Not so much science, as jab concerns and envy

Fact Of The Matter


So, as I write, the Oxford AstraZeneca vaccine has been given a second clean bill of health by the European Medicines Agency (EMA), emphasising that the incidence of blood clots is actually much lower than in the general population and that the vaccine is safe. Many nations outside the EU do not concur, with the UK saying the blood clot is a risk for anyone under 30, particularly women.
The science is sound behind the various vaccinations, say those in the white lab coats, but who can be trusted?
Okay so, but it is not just about the science. Every vaccine carries risk. The ordinary flu jab does. The daily-taken contraceptive pill carries risks of blood clotting. My new granddaughter got her first of the series of six-in-one shots the other week and I was beside myself with worry that she would be fine. She is.
This is not about the science but rather about public trust. There are in Ireland, and globally, people — and I don’t mean the lunatic fringe — who have genuine concerns that decisions made by governments and medical and scientific experts do not take adequate notice of. Concerns about side-effects or potency or long-term viability or blood clots or effects on fertility.
Such concerns, and vaccine hesitancy, is perhaps more widespread among non-caucasian communities and among those who see themselves as marginalised. Education has a role to play here but so too has a united and concise approach to explaining all the pros and cons of any of the vaccines, however minute the cons might be.
It does not help that every time the media roll out the experts, no two opinions concur. That’s fair enough but, understandably, it fuels people’s concerns and can prove a field day for the fear mongers. The truth is we don’t know enough yet about the coronavirus and how to deal with it long-term.
The EMA’s decision to have adopted a precautionary approach to AstraZeneca is to be applauded but the agency never called for a halt to its roll-out. That decision was taken by individual countries; Ireland too, where in January alone more than 1,000 people died from Covid-19.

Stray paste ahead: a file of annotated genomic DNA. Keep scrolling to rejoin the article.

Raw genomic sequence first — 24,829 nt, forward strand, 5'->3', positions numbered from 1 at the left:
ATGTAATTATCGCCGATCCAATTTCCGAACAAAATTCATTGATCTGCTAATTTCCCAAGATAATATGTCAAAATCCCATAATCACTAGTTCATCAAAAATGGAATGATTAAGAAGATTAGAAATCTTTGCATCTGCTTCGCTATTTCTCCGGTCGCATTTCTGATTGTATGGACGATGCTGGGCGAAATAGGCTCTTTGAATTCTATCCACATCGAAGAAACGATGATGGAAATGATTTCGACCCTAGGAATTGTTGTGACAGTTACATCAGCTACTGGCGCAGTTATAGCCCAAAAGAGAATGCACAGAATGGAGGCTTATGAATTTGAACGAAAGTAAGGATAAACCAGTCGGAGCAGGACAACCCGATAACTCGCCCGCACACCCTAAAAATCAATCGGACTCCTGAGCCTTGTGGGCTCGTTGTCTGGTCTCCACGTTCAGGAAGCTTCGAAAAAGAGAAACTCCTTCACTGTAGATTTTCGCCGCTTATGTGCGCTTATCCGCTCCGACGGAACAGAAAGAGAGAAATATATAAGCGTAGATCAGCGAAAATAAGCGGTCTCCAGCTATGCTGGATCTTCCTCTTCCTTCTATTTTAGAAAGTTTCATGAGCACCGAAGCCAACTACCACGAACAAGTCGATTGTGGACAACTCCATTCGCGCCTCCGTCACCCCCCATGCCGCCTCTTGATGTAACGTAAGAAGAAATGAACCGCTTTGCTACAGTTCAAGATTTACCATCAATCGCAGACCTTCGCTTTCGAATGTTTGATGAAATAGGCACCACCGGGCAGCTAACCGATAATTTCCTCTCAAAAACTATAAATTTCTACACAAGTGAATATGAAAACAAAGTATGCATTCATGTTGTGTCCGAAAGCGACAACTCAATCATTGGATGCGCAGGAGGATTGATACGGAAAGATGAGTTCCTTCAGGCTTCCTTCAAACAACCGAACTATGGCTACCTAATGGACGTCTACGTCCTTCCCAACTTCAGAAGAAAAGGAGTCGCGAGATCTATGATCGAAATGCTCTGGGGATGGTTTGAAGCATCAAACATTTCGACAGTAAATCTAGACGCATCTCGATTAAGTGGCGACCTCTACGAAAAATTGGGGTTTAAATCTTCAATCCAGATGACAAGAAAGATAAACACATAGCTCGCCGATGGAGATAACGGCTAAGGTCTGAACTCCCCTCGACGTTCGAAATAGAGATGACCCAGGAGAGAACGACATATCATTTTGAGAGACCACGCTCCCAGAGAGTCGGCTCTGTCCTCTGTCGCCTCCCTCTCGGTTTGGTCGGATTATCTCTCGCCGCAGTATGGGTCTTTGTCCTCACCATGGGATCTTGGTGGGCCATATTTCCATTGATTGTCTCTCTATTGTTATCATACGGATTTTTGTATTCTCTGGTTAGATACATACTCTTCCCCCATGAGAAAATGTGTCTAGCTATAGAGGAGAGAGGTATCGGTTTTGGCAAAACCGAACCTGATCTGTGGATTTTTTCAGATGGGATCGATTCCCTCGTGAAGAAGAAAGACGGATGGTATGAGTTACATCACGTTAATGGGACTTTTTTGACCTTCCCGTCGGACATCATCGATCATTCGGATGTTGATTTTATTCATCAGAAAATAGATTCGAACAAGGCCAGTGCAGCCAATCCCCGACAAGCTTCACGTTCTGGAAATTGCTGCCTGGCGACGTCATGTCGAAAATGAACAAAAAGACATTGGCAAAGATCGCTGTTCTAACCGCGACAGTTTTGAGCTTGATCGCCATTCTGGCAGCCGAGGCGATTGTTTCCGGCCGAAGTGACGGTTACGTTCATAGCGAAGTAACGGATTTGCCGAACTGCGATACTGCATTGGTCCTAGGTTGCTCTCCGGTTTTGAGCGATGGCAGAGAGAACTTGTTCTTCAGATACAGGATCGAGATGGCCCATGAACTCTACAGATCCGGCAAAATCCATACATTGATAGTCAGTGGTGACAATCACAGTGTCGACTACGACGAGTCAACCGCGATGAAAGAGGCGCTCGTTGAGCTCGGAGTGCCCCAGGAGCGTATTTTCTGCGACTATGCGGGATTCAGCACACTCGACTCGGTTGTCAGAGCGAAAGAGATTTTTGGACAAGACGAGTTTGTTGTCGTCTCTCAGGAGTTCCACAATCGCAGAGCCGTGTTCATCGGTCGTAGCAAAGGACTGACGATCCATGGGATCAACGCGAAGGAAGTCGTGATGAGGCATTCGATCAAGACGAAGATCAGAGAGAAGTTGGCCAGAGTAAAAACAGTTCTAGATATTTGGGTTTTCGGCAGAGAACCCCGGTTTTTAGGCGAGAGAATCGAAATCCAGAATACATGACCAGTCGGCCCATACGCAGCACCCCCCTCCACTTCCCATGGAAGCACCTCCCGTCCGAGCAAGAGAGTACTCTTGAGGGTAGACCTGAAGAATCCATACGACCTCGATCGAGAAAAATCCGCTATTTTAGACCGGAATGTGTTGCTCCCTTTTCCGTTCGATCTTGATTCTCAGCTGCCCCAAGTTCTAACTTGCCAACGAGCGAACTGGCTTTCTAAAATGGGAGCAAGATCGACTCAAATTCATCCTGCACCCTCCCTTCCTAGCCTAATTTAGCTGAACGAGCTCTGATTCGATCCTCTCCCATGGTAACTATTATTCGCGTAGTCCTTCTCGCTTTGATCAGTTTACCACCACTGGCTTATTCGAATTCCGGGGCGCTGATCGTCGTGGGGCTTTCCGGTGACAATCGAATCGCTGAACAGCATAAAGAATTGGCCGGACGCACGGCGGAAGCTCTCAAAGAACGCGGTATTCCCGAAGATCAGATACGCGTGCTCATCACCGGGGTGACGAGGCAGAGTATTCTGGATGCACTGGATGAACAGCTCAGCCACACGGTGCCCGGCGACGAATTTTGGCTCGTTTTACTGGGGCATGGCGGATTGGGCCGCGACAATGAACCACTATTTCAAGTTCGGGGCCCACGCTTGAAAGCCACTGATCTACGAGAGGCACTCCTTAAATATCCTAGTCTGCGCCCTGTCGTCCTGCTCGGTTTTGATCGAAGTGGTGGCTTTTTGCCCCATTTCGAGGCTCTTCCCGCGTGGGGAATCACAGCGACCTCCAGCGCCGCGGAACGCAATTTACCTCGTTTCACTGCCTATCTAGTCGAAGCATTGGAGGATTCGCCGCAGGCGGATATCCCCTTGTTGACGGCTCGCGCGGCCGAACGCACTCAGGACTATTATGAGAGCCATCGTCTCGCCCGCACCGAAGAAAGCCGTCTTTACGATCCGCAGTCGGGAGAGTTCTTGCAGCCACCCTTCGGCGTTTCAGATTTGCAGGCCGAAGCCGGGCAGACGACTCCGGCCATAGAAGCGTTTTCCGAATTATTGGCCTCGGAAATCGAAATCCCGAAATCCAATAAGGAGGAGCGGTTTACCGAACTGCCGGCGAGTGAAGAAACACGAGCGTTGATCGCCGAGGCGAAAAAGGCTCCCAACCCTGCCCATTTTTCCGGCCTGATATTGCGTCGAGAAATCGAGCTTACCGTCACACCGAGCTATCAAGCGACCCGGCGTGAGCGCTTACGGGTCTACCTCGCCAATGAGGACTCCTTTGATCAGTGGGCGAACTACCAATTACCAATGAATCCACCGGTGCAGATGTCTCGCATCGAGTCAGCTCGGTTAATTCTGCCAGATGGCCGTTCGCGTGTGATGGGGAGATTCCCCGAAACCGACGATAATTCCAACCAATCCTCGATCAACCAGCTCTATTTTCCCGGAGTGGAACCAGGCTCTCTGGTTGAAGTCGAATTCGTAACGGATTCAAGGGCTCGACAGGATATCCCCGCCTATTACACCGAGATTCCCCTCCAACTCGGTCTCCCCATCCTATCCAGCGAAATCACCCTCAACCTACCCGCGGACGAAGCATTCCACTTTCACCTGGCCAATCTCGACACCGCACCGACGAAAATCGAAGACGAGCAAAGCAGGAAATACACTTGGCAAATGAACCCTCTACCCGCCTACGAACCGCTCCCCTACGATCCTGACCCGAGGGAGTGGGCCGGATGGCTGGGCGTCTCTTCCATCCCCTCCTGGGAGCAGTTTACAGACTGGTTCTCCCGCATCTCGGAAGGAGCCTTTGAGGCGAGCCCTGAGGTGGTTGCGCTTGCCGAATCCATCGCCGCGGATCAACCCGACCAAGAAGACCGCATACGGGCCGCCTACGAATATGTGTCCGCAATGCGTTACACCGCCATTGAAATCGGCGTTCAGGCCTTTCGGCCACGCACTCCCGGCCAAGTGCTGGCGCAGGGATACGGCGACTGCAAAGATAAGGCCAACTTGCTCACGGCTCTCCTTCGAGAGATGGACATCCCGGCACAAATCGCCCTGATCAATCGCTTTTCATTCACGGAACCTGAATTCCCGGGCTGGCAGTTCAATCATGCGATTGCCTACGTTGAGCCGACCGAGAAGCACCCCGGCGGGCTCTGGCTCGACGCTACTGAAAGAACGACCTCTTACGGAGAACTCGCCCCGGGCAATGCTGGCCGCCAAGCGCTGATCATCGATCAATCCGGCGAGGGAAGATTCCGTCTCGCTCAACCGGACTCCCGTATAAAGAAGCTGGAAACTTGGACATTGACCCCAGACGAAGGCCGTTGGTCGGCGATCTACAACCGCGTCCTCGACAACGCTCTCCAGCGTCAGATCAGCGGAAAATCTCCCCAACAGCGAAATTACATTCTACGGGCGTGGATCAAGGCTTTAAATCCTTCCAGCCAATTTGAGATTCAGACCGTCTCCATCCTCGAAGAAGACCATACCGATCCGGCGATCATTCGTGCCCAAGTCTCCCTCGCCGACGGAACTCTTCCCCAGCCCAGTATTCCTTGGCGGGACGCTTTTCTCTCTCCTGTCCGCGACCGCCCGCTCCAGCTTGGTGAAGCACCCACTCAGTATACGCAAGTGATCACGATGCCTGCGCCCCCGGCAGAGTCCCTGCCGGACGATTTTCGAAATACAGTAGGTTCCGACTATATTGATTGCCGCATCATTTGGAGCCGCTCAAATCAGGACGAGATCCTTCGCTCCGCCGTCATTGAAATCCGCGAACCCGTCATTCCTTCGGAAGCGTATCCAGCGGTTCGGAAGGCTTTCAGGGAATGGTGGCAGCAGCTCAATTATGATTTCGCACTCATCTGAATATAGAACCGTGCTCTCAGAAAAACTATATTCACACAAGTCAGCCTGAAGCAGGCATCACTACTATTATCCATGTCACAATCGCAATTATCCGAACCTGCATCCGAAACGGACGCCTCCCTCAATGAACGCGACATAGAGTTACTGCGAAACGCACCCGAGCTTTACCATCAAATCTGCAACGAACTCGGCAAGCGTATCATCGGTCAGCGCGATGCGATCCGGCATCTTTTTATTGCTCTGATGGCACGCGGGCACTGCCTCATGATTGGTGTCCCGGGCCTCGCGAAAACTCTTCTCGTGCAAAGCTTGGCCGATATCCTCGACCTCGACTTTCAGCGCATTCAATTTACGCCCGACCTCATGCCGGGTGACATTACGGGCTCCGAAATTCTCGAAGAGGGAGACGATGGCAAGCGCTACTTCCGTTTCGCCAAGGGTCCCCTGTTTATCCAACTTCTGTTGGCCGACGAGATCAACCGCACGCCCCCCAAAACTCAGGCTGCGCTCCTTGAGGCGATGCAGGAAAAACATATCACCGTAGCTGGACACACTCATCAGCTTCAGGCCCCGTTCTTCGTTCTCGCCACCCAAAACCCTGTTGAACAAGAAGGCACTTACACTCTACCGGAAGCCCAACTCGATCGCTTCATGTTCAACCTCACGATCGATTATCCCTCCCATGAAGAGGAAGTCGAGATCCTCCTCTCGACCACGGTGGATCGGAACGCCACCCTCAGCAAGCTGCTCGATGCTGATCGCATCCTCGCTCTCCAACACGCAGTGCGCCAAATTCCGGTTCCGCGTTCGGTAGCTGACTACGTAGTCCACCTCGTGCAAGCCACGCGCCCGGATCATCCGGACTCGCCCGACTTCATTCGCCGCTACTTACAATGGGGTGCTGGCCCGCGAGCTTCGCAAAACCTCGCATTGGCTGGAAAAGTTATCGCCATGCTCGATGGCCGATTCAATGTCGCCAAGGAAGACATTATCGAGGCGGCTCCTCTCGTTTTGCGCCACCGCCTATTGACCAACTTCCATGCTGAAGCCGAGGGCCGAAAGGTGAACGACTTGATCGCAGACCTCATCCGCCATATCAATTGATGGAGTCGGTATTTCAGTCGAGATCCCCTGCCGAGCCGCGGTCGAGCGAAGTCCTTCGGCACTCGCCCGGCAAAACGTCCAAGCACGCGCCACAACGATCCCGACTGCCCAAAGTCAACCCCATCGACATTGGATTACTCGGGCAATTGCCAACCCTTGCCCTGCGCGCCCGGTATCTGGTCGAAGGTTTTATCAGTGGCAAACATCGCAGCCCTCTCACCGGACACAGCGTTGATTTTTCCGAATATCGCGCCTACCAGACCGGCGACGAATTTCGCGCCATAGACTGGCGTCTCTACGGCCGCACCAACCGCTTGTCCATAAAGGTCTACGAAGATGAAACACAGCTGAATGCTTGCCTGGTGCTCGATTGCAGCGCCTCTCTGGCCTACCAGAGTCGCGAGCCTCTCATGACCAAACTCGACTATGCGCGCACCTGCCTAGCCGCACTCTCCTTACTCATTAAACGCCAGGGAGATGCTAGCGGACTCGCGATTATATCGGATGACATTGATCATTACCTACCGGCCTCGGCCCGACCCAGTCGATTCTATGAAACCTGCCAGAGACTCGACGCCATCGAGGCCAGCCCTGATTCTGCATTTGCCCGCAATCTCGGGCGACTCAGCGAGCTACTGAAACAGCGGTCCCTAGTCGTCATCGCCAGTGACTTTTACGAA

The blood clot concerns have arguably set a trend in that every time someone sneezes after being given a vaccine, countries will call a halt, pending another investigation, which is not at all good.
There has to be an agreed consensus on risk. We need better streaming of all the evidence, good and bad. We’re big enough to take it.
All the talk now is of who has got their first jab and who is still waiting and what group are you supposed to be in anyway. It’s now a mark of standing in the community if you can go on social media with a selfie with your jab cert, or post a picture of you pushing granny into the local surgery. All that is quite understandable. Such action is merely the result of having some reassurance that your aged relative, or you yourself, with underlying conditions, have now got a very good chance of keeping the rogue microbe at bay.
There’s lot of talk too of who should be getting the jab but isn’t. Should the Gardai be seen as frontline workers and moved up the queue? Likewise schoolteachers and all carers. The cohorts.
Judging by the growing cacophony of complaining, there is a new malaise among us, that of vaccine envy. Ergo, the debacles — if that is the word — over the Beacon and that school in Bray, the head honcho at VHI and now the shenanigans at the Coombe Hospital.
The Government promised too much and has delivered too little in the quoted timeframe, in fairness not entirely of their own doing. Frustration is just one of the many feelings this situation is causing, as is annoyance.
But jealousy? Really?
Yes,there’s that, too. “Vaccine envy is very real for some,” says my psychologist friend from Magherafelt. “The desire for a vaccine is all about self-preservation. When in survival mode, we humans can become selfish to some degree. It’s a switch in the brain.”
I have the Bus Pass the past two years and I have no underlying health issues. I am perfectly okay with waiting ‘til the cows come home for my jabs if it means those who are the really vulnerable are getting theirs.
That, alas, is not necessarily the case.

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